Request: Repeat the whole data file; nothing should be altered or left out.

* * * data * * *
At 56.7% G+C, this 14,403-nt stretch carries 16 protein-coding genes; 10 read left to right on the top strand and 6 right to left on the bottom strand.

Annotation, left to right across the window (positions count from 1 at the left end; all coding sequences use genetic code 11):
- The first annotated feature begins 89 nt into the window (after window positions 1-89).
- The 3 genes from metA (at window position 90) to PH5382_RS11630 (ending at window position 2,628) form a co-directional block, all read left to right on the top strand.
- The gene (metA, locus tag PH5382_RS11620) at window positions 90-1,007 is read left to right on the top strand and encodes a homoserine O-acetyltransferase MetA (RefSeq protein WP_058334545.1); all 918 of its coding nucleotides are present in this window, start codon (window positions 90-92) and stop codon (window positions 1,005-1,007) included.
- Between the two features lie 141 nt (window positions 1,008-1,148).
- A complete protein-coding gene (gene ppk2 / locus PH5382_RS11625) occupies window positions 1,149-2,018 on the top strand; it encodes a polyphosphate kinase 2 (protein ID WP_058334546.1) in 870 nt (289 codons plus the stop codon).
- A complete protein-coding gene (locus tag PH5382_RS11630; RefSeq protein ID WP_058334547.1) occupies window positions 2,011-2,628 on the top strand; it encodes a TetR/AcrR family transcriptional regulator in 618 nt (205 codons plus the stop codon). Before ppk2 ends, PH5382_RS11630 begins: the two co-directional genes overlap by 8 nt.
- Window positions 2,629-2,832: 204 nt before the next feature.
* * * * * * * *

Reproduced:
At 56.7% G+C, this 14,403-nt stretch carries 16 protein-coding genes; 10 read left to right on the top strand and 6 right to left on the bottom strand.

Annotation, left to right across the window (positions count from 1 at the left end; all coding sequences use genetic code 11):
- The first annotated feature begins 89 nt into the window (after window positions 1-89).
- The 3 genes from metA (at window position 90) to PH5382_RS11630 (ending at window position 2,628) form a co-directional block, all read left to right on the top strand.
- The gene (metA, locus tag PH5382_RS11620) at window positions 90-1,007 is read left to right on the top strand and encodes a homoserine O-acetyltransferase MetA (RefSeq protein WP_058334545.1); all 918 of its coding nucleotides are present in this window, start codon (window positions 90-92) and stop codon (window positions 1,005-1,007) included.
- Between the two features lie 141 nt (window positions 1,008-1,148).
- A complete protein-coding gene (gene ppk2 / locus PH5382_RS11625) occupies window positions 1,149-2,018 on the top strand; it encodes a polyphosphate kinase 2 (protein ID WP_058334546.1) in 870 nt (289 codons plus the stop codon).
- A complete protein-coding gene (locus tag PH5382_RS11630; RefSeq protein ID WP_058334547.1) occupies window positions 2,011-2,628 on the top strand; it encodes a TetR/AcrR family transcriptional regulator in 618 nt (205 codons plus the stop codon). Before ppk2 ends, PH5382_RS11630 begins: the two co-directional genes overlap by 8 nt.
- Window positions 2,629-2,832: 204 nt before the next feature.